Supply-Side Economics in a Global Economy
Recent quantitative studies predict large welfare gains from reducing tax distortions in a closed economy, despite costly transitional dynamics to more efficient tax systems. This paper examines transitional dynamics and gains of tax reforms for countries in a global economy, and provides numerical solutions for international tax competition games. Tax reforms in a global economy cause cross-country externalities through capital flows in response to consumption-smoothing and debt-servicing effects, with taxes on world payments affecting the distribution of welfare gains. Within the class of time-invariant tax rates, the gains of replacing income taxes with consumption taxes are large and, in the absence of taxes on foreign assets, the monopoly distortion separating cooperative and noncooperative equilibria is negligible. The analysis starts from a benchmark reflecting current G-7 fiscal policies, and considers the effects of tax reforms on real exchange rates and interest differentials. Tax-distorted equilibrium dynamics are computed using a modified version of the King-Plosser-Rebelo algorithm augmented with shooting routines.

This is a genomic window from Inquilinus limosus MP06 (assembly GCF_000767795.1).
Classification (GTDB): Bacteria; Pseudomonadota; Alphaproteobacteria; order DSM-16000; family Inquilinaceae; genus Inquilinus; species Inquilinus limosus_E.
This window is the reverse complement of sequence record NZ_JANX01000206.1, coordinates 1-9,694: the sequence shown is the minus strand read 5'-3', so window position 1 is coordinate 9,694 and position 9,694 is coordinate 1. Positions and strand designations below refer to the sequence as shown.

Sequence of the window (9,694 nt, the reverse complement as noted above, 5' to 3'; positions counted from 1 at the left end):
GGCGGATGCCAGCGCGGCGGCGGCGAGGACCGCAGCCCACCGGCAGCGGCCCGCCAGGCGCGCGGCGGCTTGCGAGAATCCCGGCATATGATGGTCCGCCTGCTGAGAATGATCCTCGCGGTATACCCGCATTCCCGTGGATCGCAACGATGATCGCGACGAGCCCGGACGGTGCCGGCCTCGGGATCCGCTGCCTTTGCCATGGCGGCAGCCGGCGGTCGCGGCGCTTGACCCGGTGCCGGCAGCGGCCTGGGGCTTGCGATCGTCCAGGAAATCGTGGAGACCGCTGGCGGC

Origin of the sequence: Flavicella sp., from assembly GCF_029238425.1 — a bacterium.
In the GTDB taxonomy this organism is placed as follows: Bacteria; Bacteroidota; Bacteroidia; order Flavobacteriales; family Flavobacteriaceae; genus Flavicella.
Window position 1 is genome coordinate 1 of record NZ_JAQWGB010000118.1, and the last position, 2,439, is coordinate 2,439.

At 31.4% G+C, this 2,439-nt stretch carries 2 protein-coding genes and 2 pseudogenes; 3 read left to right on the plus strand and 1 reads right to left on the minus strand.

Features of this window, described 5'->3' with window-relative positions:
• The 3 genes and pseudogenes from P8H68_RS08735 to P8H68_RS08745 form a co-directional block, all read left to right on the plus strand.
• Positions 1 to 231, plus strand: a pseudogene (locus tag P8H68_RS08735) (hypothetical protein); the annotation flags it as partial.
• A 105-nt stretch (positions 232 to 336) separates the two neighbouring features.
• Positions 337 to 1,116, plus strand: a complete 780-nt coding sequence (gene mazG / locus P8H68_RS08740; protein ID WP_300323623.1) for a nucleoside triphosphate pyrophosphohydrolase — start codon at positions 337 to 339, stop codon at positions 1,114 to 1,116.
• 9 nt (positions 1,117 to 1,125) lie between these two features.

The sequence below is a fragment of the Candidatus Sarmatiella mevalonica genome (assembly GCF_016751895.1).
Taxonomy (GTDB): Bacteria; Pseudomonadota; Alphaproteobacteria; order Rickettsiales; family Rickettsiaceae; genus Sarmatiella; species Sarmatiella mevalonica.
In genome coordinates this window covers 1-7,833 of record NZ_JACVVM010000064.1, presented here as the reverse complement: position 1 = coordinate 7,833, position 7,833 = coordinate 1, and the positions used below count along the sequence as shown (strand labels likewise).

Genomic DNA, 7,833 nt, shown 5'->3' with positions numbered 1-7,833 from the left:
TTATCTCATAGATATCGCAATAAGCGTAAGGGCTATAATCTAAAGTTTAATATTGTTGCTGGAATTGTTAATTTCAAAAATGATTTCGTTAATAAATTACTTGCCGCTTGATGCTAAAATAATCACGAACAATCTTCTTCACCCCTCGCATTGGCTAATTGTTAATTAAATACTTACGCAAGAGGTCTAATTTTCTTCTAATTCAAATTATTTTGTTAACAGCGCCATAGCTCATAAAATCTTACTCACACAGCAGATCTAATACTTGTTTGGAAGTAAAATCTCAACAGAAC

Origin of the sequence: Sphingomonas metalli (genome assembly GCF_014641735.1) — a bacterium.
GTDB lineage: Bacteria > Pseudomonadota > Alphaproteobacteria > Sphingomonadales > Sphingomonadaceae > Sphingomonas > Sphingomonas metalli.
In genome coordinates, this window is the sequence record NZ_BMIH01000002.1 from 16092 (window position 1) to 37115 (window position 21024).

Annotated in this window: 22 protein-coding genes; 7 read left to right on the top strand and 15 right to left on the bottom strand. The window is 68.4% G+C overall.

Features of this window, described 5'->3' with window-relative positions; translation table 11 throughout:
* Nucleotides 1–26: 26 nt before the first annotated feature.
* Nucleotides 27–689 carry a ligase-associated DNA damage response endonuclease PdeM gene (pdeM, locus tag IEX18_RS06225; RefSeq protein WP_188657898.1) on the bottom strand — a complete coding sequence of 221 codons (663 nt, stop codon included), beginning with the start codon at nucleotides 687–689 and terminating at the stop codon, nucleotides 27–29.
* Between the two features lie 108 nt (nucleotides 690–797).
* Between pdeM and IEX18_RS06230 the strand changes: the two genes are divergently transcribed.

Published: (Published as "International Ramifications of Tax Reforms") American Economic Review, Vol. 88, no. 1 (March 1998): 226-245.